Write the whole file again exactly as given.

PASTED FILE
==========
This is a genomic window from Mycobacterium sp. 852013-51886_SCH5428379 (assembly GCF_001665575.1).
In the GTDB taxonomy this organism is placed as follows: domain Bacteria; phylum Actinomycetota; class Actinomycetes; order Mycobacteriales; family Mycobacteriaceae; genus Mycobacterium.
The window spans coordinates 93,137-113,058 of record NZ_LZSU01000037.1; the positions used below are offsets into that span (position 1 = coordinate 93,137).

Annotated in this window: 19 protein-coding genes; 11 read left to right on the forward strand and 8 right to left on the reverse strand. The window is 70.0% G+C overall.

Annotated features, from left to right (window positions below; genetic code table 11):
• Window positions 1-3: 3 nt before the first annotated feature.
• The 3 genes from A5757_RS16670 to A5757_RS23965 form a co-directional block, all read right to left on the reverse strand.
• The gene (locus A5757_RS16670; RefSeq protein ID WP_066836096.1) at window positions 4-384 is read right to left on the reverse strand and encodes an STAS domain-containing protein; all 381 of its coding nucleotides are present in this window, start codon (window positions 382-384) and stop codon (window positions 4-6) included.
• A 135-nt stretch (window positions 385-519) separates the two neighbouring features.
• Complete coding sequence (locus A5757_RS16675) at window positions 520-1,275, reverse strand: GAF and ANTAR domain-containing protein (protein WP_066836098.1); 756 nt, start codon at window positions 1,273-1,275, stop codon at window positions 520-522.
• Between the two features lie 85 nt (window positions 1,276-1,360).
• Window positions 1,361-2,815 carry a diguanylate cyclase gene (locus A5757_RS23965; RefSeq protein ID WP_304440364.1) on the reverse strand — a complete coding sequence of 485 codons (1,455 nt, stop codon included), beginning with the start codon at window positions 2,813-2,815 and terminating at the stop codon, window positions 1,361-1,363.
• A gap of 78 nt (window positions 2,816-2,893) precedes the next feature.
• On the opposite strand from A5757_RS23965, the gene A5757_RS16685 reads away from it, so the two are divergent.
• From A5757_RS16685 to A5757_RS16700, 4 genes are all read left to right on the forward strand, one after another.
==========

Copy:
This is a genomic window from Mycobacterium sp. 852013-51886_SCH5428379 (assembly GCF_001665575.1).
In the GTDB taxonomy this organism is placed as follows: domain Bacteria; phylum Actinomycetota; class Actinomycetes; order Mycobacteriales; family Mycobacteriaceae; genus Mycobacterium.
The window spans coordinates 93,137-113,058 of record NZ_LZSU01000037.1; the positions used below are offsets into that span (position 1 = coordinate 93,137).

Annotated in this window: 19 protein-coding genes; 11 read left to right on the forward strand and 8 right to left on the reverse strand. The window is 70.0% G+C overall.

Annotated features, from left to right (window positions below; genetic code table 11):
• Window positions 1-3: 3 nt before the first annotated feature.
• The 3 genes from A5757_RS16670 to A5757_RS23965 form a co-directional block, all read right to left on the reverse strand.
• The gene (locus A5757_RS16670; RefSeq protein ID WP_066836096.1) at window positions 4-384 is read right to left on the reverse strand and encodes an STAS domain-containing protein; all 381 of its coding nucleotides are present in this window, start codon (window positions 382-384) and stop codon (window positions 4-6) included.
• A 135-nt stretch (window positions 385-519) separates the two neighbouring features.
• Complete coding sequence (locus A5757_RS16675) at window positions 520-1,275, reverse strand: GAF and ANTAR domain-containing protein (protein WP_066836098.1); 756 nt, start codon at window positions 1,273-1,275, stop codon at window positions 520-522.
• Between the two features lie 85 nt (window positions 1,276-1,360).
• Window positions 1,361-2,815 carry a diguanylate cyclase gene (locus A5757_RS23965; RefSeq protein ID WP_304440364.1) on the reverse strand — a complete coding sequence of 485 codons (1,455 nt, stop codon included), beginning with the start codon at window positions 2,813-2,815 and terminating at the stop codon, window positions 1,361-1,363.
• A gap of 78 nt (window positions 2,816-2,893) precedes the next feature.
• On the opposite strand from A5757_RS23965, the gene A5757_RS16685 reads away from it, so the two are divergent.
• From A5757_RS16685 to A5757_RS16700, 4 genes are all read left to right on the forward strand, one after another.